Photos Build and Price Shop Local Cars View All Features and Specs

VEHICLE TYPE: mid-engine, 4-wheeldrive, 2-passenger, 2-door targa


ENGINE TYPE: quad-turbocharged and intercooled DOHC 64-valve W-16, aluminum block and heads, port fuel injection

Displacement: 488 cu in, 7993 ccPower: 1200 hp @ 6400 rpmTorque: 1106 lb-ft @ 3000 rpm

TRANSMISSION: 7-speed dual-clutch automatic with manual shifting mode

DIMENSIONS:Wheelbase: 106.7 in Length: 175.7 inWidth: 78.7 in Height: 46.9 inCurb weight: 4400 lb

PERFORMANCE (C/D EST): Zero to 60 mph: 2.4 sec Zero to 100 mph: 5.0 sec Standing ¼-mile: 10.0 sec Top speed: 255 mph

FUEL ECONOMY (C/D EST): EPA city/highway driving: 8/15 mpg

Bugatti Chiron Reviews | Bugatti Chiron Price, Photos, and Specs

Leaving the 99.99 percent in its dust, the Chiron is a 1500-hp smackdown of every hypercar ever produced. An 8.0-liter 16-cylinder engine uses four turbochargers to make 1500 hp and 1180 lb-ft of torque, but calling its acceleration “heroic” would be an understatement—Bugatti claims a top speed of 261 mph. A seven-speed dual-clutch automatic routes power to all four wheels, but it can do more than straight-line speed. The $2,998,000 price tag is a bourgeoisie bargain—hey, it’s under $3 million.

Major redesigns occur every five years or so; not much changes in between. Dividing them into generations provides more meaningful distinctions in the shopping process.

  • The Lamborghini Aventador
  • The Bugatti Chiron
  • The Pagani Huayra
  • The Ford GT
  • The Bugatti Divo

First Drive Review

March 2017 By AARON ROBINSON View 69 Photos

View 69 Photos  

If there’s any doubt about the Bugatti Chiron’s raison d’être, it’s written right on the steering wheel, on a large blue button emblazoned with one word: ENGINE. Sure, we could wax poetic about the marriage of modern technology to the ancient human craving to express vanity and wealth. Or about how the 1500-hp Chiron is metaphorically the 700-room Château de Versailles with tailpipes, how the $3 million price means it is no crazier than hiring an artist to spend four years painting God and Adam and angels and saints on your chapel ceiling. In other words, we could go on and on about how it is an exuberant, untethered overstatement in the service of generating delirious stupefaction, both in the nobles who luxuriate in it and the peasants who revel in its reflected glory.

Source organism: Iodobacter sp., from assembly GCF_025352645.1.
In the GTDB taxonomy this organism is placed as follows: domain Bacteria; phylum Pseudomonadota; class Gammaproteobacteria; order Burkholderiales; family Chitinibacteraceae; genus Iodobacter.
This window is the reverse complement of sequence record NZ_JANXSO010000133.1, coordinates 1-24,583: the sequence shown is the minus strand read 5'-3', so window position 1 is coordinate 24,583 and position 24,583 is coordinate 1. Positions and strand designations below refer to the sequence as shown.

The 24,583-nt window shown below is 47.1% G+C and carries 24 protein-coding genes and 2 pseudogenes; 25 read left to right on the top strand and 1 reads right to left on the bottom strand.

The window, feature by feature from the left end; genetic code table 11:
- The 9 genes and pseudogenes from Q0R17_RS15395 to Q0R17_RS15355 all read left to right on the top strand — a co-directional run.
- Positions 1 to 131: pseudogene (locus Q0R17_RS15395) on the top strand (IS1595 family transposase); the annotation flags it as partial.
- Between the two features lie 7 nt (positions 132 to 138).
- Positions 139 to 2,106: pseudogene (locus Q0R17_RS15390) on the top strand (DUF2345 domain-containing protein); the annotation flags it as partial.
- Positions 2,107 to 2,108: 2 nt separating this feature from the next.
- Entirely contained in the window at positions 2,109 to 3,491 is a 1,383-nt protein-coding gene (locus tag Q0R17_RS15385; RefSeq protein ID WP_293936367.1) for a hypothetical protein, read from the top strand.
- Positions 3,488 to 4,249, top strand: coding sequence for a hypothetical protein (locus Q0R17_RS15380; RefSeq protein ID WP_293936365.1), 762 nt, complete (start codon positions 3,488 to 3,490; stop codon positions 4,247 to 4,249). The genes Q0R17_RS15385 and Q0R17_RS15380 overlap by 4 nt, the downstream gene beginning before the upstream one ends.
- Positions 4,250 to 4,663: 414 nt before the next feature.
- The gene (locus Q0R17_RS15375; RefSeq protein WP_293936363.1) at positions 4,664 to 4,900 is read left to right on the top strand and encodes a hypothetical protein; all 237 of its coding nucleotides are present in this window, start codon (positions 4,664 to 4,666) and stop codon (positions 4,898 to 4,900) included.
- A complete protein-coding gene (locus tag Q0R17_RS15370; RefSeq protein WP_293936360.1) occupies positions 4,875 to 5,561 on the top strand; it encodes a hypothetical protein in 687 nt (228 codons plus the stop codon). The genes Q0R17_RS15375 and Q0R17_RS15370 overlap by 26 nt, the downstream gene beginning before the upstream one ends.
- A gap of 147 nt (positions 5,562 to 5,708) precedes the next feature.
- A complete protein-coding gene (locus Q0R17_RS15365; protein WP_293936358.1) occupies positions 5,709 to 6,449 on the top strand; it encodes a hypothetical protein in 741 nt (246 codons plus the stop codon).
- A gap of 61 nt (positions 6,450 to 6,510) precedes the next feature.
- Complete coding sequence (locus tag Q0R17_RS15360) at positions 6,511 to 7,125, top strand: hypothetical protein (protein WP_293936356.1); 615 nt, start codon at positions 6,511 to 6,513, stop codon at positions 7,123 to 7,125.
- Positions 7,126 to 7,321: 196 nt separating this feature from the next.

But the new 261-mph Bug is really just about being all ate up with motor. It’s about old-fashioned combustion in 16 furnaces amidships that are blown into a furious conflagration by quad turbo fans. Push that ENGINE button and the 8.0-liter W-16 lights, not with the ear-bending bark of an Italian supercar—Bugatti figures it is above those kinds of bad-boy theatrics—but with the manly burble of a lazy 650-rpm idle. To paraphrase Theodore Roosevelt, “Speak softly and carry a suitcase nuke.”

To be brutally cynical—for that’s the last refuge of plebeians who cannot now and never will be able to afford a Chiron—this car is a do over. It’s a reboot of a last-decade idea for reviving a slumbering auto boutique with a moonshot engineering project intended to create shock and awe. The 1001-hp Veyron 16.4 was the busted sound barrier, the Everest summit, the four-minute mile. It was the car that went 1 mph faster than a Peugeot P88—the fastest race car on the Mulsanne straight—just because. The benchmarks have all been bested, the hyperbole all belabored. It seems pointless to raise the bar again with another mid-engined two-seat coupe, like enrolling Superman in a CrossFit class in the hopes of widening the gap over those speeding bullets.